Regular, effective teeth-brushing, twice daily, is your first line of defense against gingivitis and step one in curing it. Unfortunately, the symptoms of gingivitis -- tender, bleeding gums -- cause people to slack off on brushing. That's the wrong move. Brushing cleans away bacteria on the surface of your teeth and helps keep it from getting a foothold between teeth and under your gums. With regular care, the tenderness and bleeding should stop within a week or two. Gargling with warm saltwater or an antibacterial mouthwash helps reduce the swelling [source: NCBI].
So what, exactly, is effective brushing? Start with a toothbrush and fluoride toothpaste that have the American Dental Association seal of approval. Toothpastes containing essential oils, as well as fluoride, are even better at fighting gingivitis. Then:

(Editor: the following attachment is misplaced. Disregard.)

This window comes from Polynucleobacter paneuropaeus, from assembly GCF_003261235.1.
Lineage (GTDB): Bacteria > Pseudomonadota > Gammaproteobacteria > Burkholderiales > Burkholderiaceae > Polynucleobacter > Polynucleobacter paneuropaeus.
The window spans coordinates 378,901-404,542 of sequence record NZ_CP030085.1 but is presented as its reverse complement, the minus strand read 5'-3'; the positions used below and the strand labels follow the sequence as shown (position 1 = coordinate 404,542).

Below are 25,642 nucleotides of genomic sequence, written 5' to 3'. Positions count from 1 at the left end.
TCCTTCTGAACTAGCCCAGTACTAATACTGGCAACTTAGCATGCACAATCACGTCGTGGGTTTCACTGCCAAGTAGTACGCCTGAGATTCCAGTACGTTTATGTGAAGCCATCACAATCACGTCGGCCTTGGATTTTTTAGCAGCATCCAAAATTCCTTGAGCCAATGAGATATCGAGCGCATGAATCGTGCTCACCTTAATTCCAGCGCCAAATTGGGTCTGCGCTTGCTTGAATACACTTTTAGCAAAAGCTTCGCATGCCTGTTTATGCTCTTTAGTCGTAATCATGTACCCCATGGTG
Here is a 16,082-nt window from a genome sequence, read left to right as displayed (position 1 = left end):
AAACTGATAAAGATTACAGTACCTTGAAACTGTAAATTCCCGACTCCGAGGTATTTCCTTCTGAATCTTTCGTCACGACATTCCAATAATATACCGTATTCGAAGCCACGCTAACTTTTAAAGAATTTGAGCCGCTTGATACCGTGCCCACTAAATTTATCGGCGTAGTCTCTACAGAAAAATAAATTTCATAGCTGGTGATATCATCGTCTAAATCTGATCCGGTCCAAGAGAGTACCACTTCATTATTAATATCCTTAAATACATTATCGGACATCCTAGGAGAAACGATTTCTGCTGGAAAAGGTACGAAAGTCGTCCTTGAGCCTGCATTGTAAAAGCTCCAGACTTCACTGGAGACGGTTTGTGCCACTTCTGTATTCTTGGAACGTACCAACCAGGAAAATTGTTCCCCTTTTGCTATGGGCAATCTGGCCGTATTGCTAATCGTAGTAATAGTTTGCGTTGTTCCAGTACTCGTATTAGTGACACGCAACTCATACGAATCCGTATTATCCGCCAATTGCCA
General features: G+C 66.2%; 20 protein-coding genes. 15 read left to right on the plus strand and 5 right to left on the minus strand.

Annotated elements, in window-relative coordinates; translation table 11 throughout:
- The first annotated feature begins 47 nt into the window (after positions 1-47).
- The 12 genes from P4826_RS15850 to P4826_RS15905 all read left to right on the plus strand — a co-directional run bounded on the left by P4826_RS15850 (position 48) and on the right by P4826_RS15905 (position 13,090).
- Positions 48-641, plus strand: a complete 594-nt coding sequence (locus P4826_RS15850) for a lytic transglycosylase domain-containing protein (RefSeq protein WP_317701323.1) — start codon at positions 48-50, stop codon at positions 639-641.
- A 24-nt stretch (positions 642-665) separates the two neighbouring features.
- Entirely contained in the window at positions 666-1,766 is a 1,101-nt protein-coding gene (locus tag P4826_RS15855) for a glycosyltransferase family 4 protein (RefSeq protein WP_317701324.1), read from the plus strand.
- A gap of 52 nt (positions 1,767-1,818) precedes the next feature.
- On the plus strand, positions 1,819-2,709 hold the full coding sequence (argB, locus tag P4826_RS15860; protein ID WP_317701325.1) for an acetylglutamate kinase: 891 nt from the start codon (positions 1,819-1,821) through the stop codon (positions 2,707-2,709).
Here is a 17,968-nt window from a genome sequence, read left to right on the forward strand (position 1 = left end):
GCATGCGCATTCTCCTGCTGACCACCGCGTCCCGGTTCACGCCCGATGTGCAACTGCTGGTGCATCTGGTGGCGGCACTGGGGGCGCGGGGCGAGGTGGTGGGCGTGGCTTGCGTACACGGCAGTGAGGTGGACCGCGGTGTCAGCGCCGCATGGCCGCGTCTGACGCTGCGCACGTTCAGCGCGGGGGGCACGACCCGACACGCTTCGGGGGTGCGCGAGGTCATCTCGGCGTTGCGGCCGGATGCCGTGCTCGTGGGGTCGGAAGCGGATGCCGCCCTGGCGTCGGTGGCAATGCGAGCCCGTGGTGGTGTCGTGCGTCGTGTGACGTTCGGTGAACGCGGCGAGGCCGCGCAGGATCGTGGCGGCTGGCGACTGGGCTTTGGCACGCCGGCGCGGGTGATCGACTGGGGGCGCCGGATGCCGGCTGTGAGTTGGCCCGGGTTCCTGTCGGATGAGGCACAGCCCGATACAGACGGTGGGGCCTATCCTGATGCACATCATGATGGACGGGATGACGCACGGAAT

- Don't rush through the process. Spend at least 2 minutes brushing, giving full attention to each section of your mouth.
- Brush in small circles on the front, back and chewing surfaces of your teeth. Teeth are contoured, not flat; angle your brush to work all parts of the surface and get between teeth as much as possible.
- Tilt your toothbrush up (for top teeth) or down (for bottom teeth) at a 45-degree angle to work bristles under your gums.
- Brush your tongue. All those taste buds on your tongue give germs tons of surface area to grab on to, and they don't let go unless you scrape them off. Brushing your tongue also helps significantly freshen your breath.
After brushing, your mouth should feel clean and fresh, but you're not finished yet. Keep reading for step two in curing and preventing gingivitis.